There is nothing like taking sixteen upper division units, doing constant missions work, fitting in Devotions and Shouts, traveling constantly, seeing a new city, and perform these things all while trying to get some form of sleep. That is the new norm for us on the trip and it didn’t take long for us to realize that completing homework was going to be an incredible feat. Unfortunately, taking class Around-the-World does not get any easier. As a matter of fact if anything they get more challenging. Nightly readings, constant written assignments, test and quizzes all show up in our agenda. The challenge becomes in balancing our schoolwork and missions while trying to get good grades. For me and a few friends we feel as though we cracked the code.
Ellie Johnson and I meet almost nightly. We do not meet to socialize or to play cards (something I haven’t played in months) but we are here to peer edit. We sit down, flip open our laptops, and dive into correcting our papers and discussing the reading. It is a great way to stay on track and turn in solid work even when we are tired or in a bad mood. This really comes from the concept living in a learning community. All of us “Rounders” have the same class and the same schedule. We have graduate assistants who eat and travel with us. We also have the ability to knock on our professor’s door at any given moment, day or night. We have difficult classes, yes, but we have an unbeatable support system. Most importantly we are learning we have each other.
Our service time in Chiang Mai, Thailand included aiding a local church and school with their building project. Promise Lutheran Church is partnering with local people to build dormitories for low-income students so that they can attend the schools in the city. The ATW II team brought both the resources and the laborers in order to complete the first stage of this building project. Robyn explains what we had done so far on that first day.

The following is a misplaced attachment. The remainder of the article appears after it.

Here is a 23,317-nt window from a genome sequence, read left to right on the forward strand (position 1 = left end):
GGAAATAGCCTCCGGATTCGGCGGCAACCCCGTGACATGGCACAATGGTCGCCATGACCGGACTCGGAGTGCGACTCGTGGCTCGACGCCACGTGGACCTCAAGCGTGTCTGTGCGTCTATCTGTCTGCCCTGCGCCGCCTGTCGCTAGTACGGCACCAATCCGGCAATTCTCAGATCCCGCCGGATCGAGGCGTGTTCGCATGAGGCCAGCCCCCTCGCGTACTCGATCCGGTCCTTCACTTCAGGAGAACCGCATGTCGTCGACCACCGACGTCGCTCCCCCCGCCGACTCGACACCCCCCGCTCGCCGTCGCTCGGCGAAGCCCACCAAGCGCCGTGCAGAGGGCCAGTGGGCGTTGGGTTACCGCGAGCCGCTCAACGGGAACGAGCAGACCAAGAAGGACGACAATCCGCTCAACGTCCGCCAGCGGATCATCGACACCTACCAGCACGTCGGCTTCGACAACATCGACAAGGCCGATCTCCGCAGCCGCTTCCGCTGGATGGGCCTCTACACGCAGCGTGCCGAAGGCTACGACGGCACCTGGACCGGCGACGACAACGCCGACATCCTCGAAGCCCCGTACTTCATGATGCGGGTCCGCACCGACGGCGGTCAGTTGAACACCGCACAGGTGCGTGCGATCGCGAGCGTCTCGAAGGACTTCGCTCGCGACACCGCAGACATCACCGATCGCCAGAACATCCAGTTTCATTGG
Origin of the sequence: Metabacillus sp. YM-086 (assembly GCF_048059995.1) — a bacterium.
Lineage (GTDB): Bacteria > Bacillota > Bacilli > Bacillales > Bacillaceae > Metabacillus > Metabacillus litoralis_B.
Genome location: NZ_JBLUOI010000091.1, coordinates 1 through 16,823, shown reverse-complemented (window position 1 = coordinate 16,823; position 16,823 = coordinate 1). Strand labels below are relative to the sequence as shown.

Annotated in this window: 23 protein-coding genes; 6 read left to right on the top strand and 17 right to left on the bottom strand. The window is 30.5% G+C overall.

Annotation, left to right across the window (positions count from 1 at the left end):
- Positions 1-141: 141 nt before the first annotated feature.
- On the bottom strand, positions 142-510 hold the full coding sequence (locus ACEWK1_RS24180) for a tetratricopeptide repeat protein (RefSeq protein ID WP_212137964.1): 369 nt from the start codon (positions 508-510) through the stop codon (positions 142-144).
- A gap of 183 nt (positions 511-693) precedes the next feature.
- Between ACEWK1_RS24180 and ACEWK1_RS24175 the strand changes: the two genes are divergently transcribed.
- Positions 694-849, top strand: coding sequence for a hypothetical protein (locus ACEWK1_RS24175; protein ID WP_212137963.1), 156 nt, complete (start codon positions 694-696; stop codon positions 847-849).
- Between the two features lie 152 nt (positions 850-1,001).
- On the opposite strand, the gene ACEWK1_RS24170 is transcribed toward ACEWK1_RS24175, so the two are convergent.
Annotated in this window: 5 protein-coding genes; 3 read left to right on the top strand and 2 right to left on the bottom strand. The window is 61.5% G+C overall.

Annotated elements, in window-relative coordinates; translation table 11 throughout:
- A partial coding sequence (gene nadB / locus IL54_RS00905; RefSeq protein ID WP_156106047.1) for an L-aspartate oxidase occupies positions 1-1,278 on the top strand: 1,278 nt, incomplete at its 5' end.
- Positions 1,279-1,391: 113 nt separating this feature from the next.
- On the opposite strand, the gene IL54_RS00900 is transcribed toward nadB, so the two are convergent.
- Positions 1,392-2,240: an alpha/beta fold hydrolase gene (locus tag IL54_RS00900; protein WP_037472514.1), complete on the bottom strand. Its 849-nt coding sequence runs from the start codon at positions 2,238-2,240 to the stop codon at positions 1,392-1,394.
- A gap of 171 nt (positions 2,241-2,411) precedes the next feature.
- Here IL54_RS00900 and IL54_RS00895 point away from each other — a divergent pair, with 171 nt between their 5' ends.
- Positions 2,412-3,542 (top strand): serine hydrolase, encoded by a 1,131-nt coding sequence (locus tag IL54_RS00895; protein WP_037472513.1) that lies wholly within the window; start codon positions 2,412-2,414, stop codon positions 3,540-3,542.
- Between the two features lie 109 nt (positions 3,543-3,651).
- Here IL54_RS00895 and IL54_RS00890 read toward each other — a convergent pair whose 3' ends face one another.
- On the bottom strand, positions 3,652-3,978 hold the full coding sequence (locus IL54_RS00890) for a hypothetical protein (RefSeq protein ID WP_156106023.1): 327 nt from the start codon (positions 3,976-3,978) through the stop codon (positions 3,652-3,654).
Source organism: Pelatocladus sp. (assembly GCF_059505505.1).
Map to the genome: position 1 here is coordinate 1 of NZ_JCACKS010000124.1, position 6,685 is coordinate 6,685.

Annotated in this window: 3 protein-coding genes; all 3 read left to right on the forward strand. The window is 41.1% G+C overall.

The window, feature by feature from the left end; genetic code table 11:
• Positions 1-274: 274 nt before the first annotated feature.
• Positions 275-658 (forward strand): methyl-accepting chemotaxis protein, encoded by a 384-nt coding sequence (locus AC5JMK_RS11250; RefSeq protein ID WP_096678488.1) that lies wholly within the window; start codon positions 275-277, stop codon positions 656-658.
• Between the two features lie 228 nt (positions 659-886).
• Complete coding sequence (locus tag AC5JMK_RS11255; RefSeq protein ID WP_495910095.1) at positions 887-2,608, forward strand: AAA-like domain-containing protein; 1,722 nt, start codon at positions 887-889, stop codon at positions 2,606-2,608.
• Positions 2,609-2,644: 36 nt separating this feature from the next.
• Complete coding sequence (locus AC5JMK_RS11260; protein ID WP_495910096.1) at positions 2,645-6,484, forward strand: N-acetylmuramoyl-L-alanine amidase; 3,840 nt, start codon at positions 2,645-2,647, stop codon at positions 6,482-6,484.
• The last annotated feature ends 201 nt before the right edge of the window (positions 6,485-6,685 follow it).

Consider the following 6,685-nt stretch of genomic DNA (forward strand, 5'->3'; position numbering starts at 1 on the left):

Before serving alongside the Missionaries of Charity at Mother Theresa’s House in Kolkata, India, I did not fully understand what the meaning of service was. If someone were to ask me what it means to serve I would say it is a selfless act of love shown to others, but I did not fully understand this concept until now. I had the opportunity to serve at Prem Dan, which is the home of the disabled, handicapped, and mentally ill elderly women. I was finally able to understand what service really meant through this experience.
While we were in India we read “Finding Calcutta” by Mary Poplin for our Service Learning Practicum class. I found a lot of correlation with the book and my time of service in the home. Poplin, says, “It is a very different task to bathe a soiled adult when you see him as Christ than if you are simply cleaning someone for your job.” This was something that I constantly reminded myself of when I was serving at Prem Dan. God was standing right next to me the entire time. It was more than just washing clothes, feeding someone, or helping them go to the bathroom. I would look at them and see Jesus, and that is something that I had never done before. Looking into the eyes of the women, I realized that God sent us to simply care for them and show them His love. Ephesians 6:7 says, “Serve wholeheartedly, as if you were serving the Lord, not men” This is commanded to us by God and was lived out by Mother Theresa. What great examples for us to look to for our own lives.
I will be forever grateful and blessed to have been able to serve at Prem Dan. I am not proud to say that it took something like this to make me realize this and open up my eyes. God sent me to Kolkata to strengthen my abilities and knowledge in how to love and serve others. I realize now that true service is displaying the love of Christ that he shows to us every day and letting that resonate through our being. Prem Dan tore down every wall of pride that I entered with, which is completely and radically different from my day-to-day life. “The more we empty our focus on ourselves, the more he can fill us.” – Mother Theresa. I experienced what it was like to be totally emptied and filled up with Christ.